5 best recipes from Nigel Slater’s books: part 1
Mullet, pork belly, pheasant recipes and more, selected from Eat and Tender Vol II as part of Observer Food Monthly’s celebration of Nigel Slater’s first 20 years at the Observer
Roasted beetroot and tomato spelt.
Frugal, sweet and sharp, with the comfort of warm spelt. From Eat, Fourth Estate 2013 beetroot, tomatoes, pearled spelt, garlic, coriander or parsley Drizzle 4 small beetroot with a little oil, wrap them in foil and place in a roasting tin. Bake at 200C/gas mark 6 for 20 minutes. Open the foil, add 5 garlic cloves, left whole, and 4 largeish tomatoes and cook for another 30 minutes, until the beetroot and garlic are tender. Peel the garlic, then peel and halve the beetroot.
Boil 200g pearled spelt in 400ml salted water for 20 minutes, then drain. Melt a large knob of butter in a frying pan, add the cooked spelt and leave to toast lightly for a minute or two. Add the roast beetroot, garlic, tomatoes and some black pepper, stirring them in gently till the tomatoes burst. Stir in a handful of torn coriander or parsley.
Baked red mullet with fennel and leeks
Root vegetable tangle
A light main course. From Eat
Set the oven at 200C/gas mark 6. Shave 250g potatoes, a large parsnip and 2 large carrots with a vegetable peeler. Peel and finely slice an onion into rings. Toss the potatoes, parsnips, carrots and onion in a large mixing bowl with a heaped tablespoon of rosemary leaves, 5 tablespoons of olive oil and 2 tablespoons of pumpkin seeds, then tip on to a baking sheet. Spread out into a shallow layer. Bake for 20 minutes, till tender and lightly crisp on the edges.
Pork belly with lime and Szechuan peppercorns
Sweet, sharp, luscious. From Eat
Cut 300g boned pork belly into cubes about 3cm thick. Heat 2 tablespoons of groundnut oil in a wok, then, when the oil is very hot, add the meat. Brown quickly, then add 2 tablespoons of coarsely ground Szechuan peppercorns, shortly followed by 2 tablespoons of honey and the juice of 2 limes. Continue cooking, moving the meat around the pan for a couple of minutes, then add 200g thick, soft fresh noodles and 4 tablespoons of chopped chives. Let the noodles warm and the chives mellow and soften, then season and eat.
Pheasant with apples and cider or verjuice
Pheasant with apples and cider or verjuice. Photograph: Jonathan LovekinThe sharp character of some of our apples (Grenadier, early Worcester, Peasgood’s Nonsuch and, of course, the Bramley) offers a knife-edge with which to cut the rich, fungal taste of game birds. Pheasant, partridge and wild duck are all flavours that benefit from the bite of damsons, sour cherries, bitter oranges or a good sharp apple. As a teenager, I probably ate more pheasant than I have ever done since. We lived in deepest Worcestershire, Dad was a good shot (he trained as a gunsmith) and the birds would often loiter on the lawn, a shimmer of bronze in the autumn light, asking to be lunch.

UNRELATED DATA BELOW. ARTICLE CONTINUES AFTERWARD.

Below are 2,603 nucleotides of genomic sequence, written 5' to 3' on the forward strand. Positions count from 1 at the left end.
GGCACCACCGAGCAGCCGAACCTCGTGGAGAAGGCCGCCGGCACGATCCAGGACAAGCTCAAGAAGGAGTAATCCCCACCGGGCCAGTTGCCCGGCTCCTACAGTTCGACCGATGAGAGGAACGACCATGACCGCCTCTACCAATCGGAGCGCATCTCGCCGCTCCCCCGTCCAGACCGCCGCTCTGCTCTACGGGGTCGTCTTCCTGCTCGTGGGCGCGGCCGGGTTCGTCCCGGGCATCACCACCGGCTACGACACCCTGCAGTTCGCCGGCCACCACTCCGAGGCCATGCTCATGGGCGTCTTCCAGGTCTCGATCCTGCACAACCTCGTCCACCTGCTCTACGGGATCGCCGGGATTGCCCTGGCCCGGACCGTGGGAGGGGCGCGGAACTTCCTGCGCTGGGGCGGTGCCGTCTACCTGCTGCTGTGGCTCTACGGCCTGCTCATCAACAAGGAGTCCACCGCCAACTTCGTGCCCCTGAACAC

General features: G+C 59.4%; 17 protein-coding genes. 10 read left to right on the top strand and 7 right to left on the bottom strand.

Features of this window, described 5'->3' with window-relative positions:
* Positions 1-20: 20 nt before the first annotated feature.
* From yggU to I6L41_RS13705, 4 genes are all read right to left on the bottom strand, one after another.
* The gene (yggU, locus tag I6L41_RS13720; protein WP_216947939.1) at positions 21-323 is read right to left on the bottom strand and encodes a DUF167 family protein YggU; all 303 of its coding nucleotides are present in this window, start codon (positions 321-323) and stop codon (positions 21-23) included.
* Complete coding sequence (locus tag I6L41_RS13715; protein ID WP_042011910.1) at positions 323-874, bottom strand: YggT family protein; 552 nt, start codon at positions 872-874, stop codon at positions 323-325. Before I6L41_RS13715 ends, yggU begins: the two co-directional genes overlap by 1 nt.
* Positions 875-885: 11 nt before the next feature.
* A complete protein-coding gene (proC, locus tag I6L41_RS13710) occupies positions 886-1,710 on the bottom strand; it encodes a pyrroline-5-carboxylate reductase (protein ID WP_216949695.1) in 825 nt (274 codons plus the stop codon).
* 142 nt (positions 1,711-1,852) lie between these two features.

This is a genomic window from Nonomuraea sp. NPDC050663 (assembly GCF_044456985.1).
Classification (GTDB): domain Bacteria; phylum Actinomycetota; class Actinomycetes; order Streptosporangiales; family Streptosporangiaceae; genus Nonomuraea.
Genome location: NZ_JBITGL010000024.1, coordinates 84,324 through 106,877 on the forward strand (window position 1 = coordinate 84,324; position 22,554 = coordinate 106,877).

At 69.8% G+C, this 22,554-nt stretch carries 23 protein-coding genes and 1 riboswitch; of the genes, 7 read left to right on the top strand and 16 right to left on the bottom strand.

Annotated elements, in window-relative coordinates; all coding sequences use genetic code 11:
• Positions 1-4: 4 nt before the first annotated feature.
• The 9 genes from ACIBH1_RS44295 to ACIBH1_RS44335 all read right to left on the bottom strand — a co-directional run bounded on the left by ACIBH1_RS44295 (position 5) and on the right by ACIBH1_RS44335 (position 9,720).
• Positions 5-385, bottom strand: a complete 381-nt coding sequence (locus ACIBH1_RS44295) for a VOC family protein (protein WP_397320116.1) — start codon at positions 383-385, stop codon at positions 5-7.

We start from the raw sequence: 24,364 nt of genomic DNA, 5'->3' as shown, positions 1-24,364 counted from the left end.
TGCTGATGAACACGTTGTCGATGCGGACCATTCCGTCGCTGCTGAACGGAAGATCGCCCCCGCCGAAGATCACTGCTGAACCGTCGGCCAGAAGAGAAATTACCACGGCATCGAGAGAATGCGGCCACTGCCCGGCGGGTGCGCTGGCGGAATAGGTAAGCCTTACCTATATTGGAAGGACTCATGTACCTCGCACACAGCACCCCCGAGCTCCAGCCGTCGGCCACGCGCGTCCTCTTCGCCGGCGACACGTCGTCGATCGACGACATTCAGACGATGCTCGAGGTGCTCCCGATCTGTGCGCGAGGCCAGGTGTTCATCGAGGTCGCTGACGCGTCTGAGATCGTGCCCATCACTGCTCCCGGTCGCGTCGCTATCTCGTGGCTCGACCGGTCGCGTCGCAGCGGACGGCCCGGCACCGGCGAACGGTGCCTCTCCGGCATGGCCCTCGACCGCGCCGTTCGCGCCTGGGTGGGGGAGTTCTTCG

The traditional way to get round the lack of natural fat in game birds is to cover their breasts with fatty bacon, so it melts and bastes the birds as they roast. But moisture in the pan can work too, in the form of wine or stock, so that the air inside the oven is moist. To this end, I find a batch of small apples tucked around the bird can help. The fruits split and froth up in the pan, issuing sweetness and, hopefully, a shot of cider-spritz into the juices present in the roasting tin (there are often onions and bacon in there, too). To the pan, I add liquid such as cider or, just as suitable, a glass of verjuice – the light, fruity liquor (’tain’t wine, ’tain’t vinegar) made from unfermented grapes. It can be difficult to find, so I buy two bottles when I see it.
Its extraordinary mellow sharpness, if there can be such a thing, feels as if it were invented for the lean meat of the pheasant. medium onions 2 unsmoked streaky bacon rashers 4, cut into short lengths butter a little sage leaves 3 or 4 verjuice, dry cider or white vermouth 250ml a pheasantbay leaves 2 small, tart apples 4-6 Peel and roughly chop one of the onions and put it into a roasting tin with the bacon and a little butter. Leave to cook over a moderate heat until the bacon fat has turned opaque and the onion is starting to soften. This is a 10-minute job.
Add the sage, then pour in the verjuice, cider or vermouth. While the bacon is cooking, set the oven at 220C/gas mark 7. Rub the pheasant all over with a little butter, salt and black pepper. Cut the remaining onion in half and tuck it inside the cavity with the bay leaves. Place the buttered bird on top of the softened onions; slit the apples around their middles, then tuck them around the bird and roast for 15 minutes.
Lower the heat to 180C/gas mark 4 and continue cooking for 30-40 minutes, depending on the bird’s size. It should be juicy, very slightly pink inside, and the skin should be amber-gold. The aromatics in the tin should have the deep, appley scent of autumn, especially if you have used cider for want of verjuice. To serve, I tend to put the bird on the table in its roasting tin, deal out the apples, bacon and onion, carve the bird as best as I can – usually something of a hatchet job – then spoon over the thin, flavoursome juices from the tin.
Eat – The Little Book of Fast Food: (Cloth-covered, flexible binding)
by Nigel Slater
From Tender Vol II: buy it from the nigelslater.com/books here, or as a package with Tender Vol 1 here